The brands that don’t get it will still talk at us, and do it in a disjointed way. One group will talk to the brand agency about the big TV idea, another will plan the digital campaign, another will do something in “social media”, and the PR team might even get in on the action. They are creating a lot of impressions (and even those clicks), but not engagement.  What can you do in 2013 to plan and activate a cross-platform approach that will truly create engagement?

Deirdre Davi, Sterling Strategy


divider

Social Media…Pretty Much Like Real Life (a series)

Friday, October 12th, 2012

Part III:  The Inverse

My previous musings noted that successful performances in the social media space hinge on playing by the rules of offline social dynamics.

But a few weeks back I read an article in the New York Times (For College Students, Social Media Tops the Bar Scene) that for me really crystallized just how dramatically social media is actually reshaping offline social life, especially in younger generations.  (It also offers stale and obvious commentary on college drinking habits – not steering you toward the article for that side of its content…)

I’d site two notable shifts.  The first – we’re so much better informed.  I’m not talking about the quick-paced, socially-linked news cycle (which is huge, but not a point I’m running with) – I’m talking about how we can choose to know what our friends and family members literally around the world are doing at any given moment – and make choices about what we want to do and where we want to go based on that information.  As noted in the NYT article, we don’t need to “waste our time” going to a bar at an off time or with an off-crowd.

Another shift:  social media cross-pollinates ideas so fast, which means we’re more exposed to and aware of EVERYTHING – news, fashion, food, travel, etc.  I think this has a beautiful and oft-ignored upside of making us more worldly, more sophisticated and generally more open to experimenting and trying new things.  We enthusiastically seek out, and easily stumble upon, new drinks, flavors, experiences, destinations  – that we can then excitedly share back with our social communities online.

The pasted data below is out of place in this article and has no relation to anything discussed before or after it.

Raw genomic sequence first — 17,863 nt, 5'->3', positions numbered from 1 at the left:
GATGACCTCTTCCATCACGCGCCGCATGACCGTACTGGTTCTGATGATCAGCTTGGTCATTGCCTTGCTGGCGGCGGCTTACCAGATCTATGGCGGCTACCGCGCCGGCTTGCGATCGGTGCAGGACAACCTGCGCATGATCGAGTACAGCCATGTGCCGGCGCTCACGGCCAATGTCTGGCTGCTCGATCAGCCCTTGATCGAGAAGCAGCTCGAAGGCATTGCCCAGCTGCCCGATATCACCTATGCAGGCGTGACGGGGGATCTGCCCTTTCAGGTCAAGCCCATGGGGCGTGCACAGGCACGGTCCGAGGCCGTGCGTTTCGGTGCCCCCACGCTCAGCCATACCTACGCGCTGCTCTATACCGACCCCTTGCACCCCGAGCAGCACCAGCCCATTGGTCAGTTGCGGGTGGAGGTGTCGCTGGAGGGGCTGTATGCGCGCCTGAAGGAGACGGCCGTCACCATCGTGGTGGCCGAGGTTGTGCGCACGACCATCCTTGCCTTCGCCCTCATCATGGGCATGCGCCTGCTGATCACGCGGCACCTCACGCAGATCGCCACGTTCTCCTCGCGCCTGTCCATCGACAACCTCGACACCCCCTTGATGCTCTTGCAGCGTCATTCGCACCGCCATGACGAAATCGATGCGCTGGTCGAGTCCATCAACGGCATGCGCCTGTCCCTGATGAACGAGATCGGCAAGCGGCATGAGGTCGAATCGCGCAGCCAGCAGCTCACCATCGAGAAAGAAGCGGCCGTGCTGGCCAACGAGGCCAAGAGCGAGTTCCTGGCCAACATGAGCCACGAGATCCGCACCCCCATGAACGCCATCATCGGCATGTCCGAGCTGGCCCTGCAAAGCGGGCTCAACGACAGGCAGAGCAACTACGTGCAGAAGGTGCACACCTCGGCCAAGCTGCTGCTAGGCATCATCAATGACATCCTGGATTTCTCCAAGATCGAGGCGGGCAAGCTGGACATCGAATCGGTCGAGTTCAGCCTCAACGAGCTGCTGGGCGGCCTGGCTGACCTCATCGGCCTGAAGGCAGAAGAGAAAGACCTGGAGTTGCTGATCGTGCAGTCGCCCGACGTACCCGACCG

There are also learnings for the marketer shrouded in these shifts.

Knowing that our consumer is using social media to shape where she goes and when – how can we influence that behavior to our advantage? I’m thinking of events and opportunities offered in short, finite windows of time that create excitement and energy and ultimately movement and action from consumers.  Flash sales, secret/hidden events, unique dining or drinking opportunities.  Stuff that’s cool enough to drive the participant to encourage her friends to come join in the fun.

Can we challenge ourselves to be more daring and creative when it comes to what we offer our consumer?  And can we become richer sources of ideas and inspiration for them so they’re compelled to continue experimenting, and sharing their triumphs out with their networks – and rewarding them for doing so?  And in the reverse, can we do a better job of tapping them for ideas?

I’m certainly not the first to note that what this all adds up to is a continually savvier and more demanding consumer – which could be kind of a pain in the…neck.  But if we can embrace this era and adapt to it, I think it opens the door to have a lot more fun with the consumer, and do a lot more sharing and collaborating. 

Sara Linderman, Strategist

divider

Social Media…Pretty Much Like Real Life (a series)

Monday, September 10th, 2012

Part II:  Good Friends Treat You Well